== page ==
We had been in Ålesund Norway for just a few minutes when I posted this picture on social media and asked rhetorically “Who knew Ålesund was such so gorgeous?”
Well, apparently a lot of people knew and certainly those who have been there know of the interesting architecture and adorable buildings.
But also architects and students of architecture know of Ålesund because of the large concentration of art nouveau buildings, considered the largest in on the European continent.
Ålesund – the Art Nouveau Town
Like many cities, large and small around the world, Ålesund was defined by a major fire at a time when most structures were made of wood. For Ålesund, that year was 1904. More than 800 structures were destroyed on a cold winter’s night in January 1904 and immediately the entire country devoted remarkable resources to rebuilding the city. In just about three years, more than 300 buildings replaced those destroyed.
This is what Ålesund looks like now.
As we drove into town along those adorable cobblestone streets, we passed a couple of shops loading up kayaks and other outdoor gear.
The city of 50,000 is an extremely active community, we learned, where kayaking, hiking and cycling are a healthy part of their lifestyle.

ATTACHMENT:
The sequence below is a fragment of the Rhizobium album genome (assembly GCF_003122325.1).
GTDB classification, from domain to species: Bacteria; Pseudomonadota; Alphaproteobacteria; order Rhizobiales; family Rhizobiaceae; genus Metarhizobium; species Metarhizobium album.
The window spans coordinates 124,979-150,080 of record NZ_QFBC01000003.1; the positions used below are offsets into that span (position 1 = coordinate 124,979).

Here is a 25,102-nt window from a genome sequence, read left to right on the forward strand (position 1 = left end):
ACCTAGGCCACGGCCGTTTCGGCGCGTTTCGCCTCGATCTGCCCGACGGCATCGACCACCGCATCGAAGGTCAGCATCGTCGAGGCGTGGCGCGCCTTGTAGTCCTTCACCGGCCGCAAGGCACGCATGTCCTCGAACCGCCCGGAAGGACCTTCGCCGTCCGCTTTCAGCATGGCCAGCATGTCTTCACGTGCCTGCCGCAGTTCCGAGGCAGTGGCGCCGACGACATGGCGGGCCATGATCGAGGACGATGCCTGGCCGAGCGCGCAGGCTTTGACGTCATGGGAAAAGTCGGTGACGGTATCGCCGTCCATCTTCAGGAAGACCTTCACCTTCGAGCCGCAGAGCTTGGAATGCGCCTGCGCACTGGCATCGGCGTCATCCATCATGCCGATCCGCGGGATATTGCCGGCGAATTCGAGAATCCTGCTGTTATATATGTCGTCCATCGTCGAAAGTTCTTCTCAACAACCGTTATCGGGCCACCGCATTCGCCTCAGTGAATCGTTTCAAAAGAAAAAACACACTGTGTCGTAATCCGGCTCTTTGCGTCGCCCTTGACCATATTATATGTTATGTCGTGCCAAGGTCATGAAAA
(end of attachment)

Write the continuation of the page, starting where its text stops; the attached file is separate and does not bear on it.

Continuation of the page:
The canals were filled with colorful kayaks and from the window of our hotel, anchored directly into the water, we could have fished had we chosen to. The yellow building above is our hotel. Instead, we chose explore.
The building to the left here is Aksla-Fjellstua, the highest point in Ålesund. Notice the little zig-zag line. Those are steps, 415 of them. We were told that many locals run those steps every morning for their work out.
We didn’t do that, but we did explore the German bunkers from WWII that remain at the top of the hill, overlooking the harbor. And we enjoyed a little cake-like treat called a “svele.” It’s somewhat like a pancake folded over and filled with butter and sugar. It was like a less-processed version of a Twinkie, if a Twinkie was actually tasty. I guess if you eat enough of those, you’re going to need to climb those 415 steps every day to avoid a heart attack.
Instead, we walked and Bruce took lots and lots of pictures. We both wished we had scheduled more time to explore this beautiful little Art Nouveau city.